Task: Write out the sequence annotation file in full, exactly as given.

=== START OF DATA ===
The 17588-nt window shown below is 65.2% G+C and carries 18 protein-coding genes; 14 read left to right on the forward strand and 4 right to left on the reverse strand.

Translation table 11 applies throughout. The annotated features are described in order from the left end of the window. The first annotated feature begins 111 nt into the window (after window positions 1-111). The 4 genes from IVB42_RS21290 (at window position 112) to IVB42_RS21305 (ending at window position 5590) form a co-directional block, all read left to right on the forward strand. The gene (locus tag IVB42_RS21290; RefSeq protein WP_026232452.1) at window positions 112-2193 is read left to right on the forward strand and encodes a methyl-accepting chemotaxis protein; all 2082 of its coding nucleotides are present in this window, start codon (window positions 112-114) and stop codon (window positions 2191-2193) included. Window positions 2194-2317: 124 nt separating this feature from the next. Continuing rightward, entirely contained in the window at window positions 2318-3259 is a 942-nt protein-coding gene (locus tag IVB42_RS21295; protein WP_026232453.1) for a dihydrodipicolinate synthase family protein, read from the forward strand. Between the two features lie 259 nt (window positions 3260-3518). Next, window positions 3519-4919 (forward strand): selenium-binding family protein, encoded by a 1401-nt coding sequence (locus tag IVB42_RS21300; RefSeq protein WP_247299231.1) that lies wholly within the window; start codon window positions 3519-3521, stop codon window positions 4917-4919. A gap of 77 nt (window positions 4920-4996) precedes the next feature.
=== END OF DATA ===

The 17588-nt window shown below is 65.2% G+C and carries 18 protein-coding genes; 14 read left to right on the forward strand and 4 right to left on the reverse strand.

Translation table 11 applies throughout. The annotated features are described in order from the left end of the window. The first annotated feature begins 111 nt into the window (after window positions 1-111). The 4 genes from IVB42_RS21290 (at window position 112) to IVB42_RS21305 (ending at window position 5590) form a co-directional block, all read left to right on the forward strand. The gene (locus tag IVB42_RS21290; RefSeq protein WP_026232452.1) at window positions 112-2193 is read left to right on the forward strand and encodes a methyl-accepting chemotaxis protein; all 2082 of its coding nucleotides are present in this window, start codon (window positions 112-114) and stop codon (window positions 2191-2193) included. Window positions 2194-2317: 124 nt separating this feature from the next. Continuing rightward, entirely contained in the window at window positions 2318-3259 is a 942-nt protein-coding gene (locus tag IVB42_RS21295; protein WP_026232453.1) for a dihydrodipicolinate synthase family protein, read from the forward strand. Between the two features lie 259 nt (window positions 3260-3518). Next, window positions 3519-4919 (forward strand): selenium-binding family protein, encoded by a 1401-nt coding sequence (locus tag IVB42_RS21300; RefSeq protein WP_247299231.1) that lies wholly within the window; start codon window positions 3519-3521, stop codon window positions 4917-4919. A gap of 77 nt (window positions 4920-4996) precedes the next feature.